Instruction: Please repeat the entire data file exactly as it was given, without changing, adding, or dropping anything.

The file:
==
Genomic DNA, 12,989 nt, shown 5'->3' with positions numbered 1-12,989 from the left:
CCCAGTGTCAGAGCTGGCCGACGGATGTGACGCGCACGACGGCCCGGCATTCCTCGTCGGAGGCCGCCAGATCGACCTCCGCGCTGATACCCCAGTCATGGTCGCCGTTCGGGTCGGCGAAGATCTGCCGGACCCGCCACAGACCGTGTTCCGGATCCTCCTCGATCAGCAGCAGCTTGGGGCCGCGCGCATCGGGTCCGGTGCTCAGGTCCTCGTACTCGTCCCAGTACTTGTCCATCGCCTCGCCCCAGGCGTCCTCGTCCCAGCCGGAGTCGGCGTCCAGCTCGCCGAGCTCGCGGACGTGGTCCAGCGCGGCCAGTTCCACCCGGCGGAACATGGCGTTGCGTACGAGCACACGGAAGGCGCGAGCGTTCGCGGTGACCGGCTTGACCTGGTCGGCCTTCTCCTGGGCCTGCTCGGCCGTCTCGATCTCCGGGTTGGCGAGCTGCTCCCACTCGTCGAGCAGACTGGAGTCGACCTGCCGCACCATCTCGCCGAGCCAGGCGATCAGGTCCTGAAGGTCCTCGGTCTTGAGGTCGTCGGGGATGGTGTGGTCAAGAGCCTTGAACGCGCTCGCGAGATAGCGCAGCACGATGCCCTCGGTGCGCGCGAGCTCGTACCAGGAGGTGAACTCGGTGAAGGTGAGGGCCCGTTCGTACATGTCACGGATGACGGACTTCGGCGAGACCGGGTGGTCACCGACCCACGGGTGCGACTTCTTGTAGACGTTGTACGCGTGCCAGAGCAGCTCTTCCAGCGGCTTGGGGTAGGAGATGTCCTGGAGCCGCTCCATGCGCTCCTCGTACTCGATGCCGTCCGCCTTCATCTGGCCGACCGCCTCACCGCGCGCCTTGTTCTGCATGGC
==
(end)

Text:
Genomic DNA, 12,989 nt, shown 5'->3' with positions numbered 1-12,989 from the left:
CCCAGTGTCAGAGCTGGCCGACGGATGTGACGCGCACGACGGCCCGGCATTCCTCGTCGGAGGCCGCCAGATCGACCTCCGCGCTGATACCCCAGTCATGGTCGCCGTTCGGGTCGGCGAAGATCTGCCGGACCCGCCACAGACCGTGTTCCGGATCCTCCTCGATCAGCAGCAGCTTGGGGCCGCGCGCATCGGGTCCGGTGCTCAGGTCCTCGTACTCGTCCCAGTACTTGTCCATCGCCTCGCCCCAGGCGTCCTCGTCCCAGCCGGAGTCGGCGTCCAGCTCGCCGAGCTCGCGGACGTGGTCCAGCGCGGCCAGTTCCACCCGGCGGAACATGGCGTTGCGTACGAGCACACGGAAGGCGCGAGCGTTCGCGGTGACCGGCTTGACCTGGTCGGCCTTCTCCTGGGCCTGCTCGGCCGTCTCGATCTCCGGGTTGGCGAGCTGCTCCCACTCGTCGAGCAGACTGGAGTCGACCTGCCGCACCATCTCGCCGAGCCAGGCGATCAGGTCCTGAAGGTCCTCGGTCTTGAGGTCGTCGGGGATGGTGTGGTCAAGAGCCTTGAACGCGCTCGCGAGATAGCGCAGCACGATGCCCTCGGTGCGCGCGAGCTCGTACCAGGAGGTGAACTCGGTGAAGGTGAGGGCCCGTTCGTACATGTCACGGATGACGGACTTCGGCGAGACCGGGTGGTCACCGACCCACGGGTGCGACTTCTTGTAGACGTTGTACGCGTGCCAGAGCAGCTCTTCCAGCGGCTTGGGGTAGGAGATGTCCTGGAGCCGCTCCATGCGCTCCTCGTACTCGATGCCGTCCGCCTTCATCTGGCCGACCGCCTCACCGCGCGCCTTGTTCTGCATGGC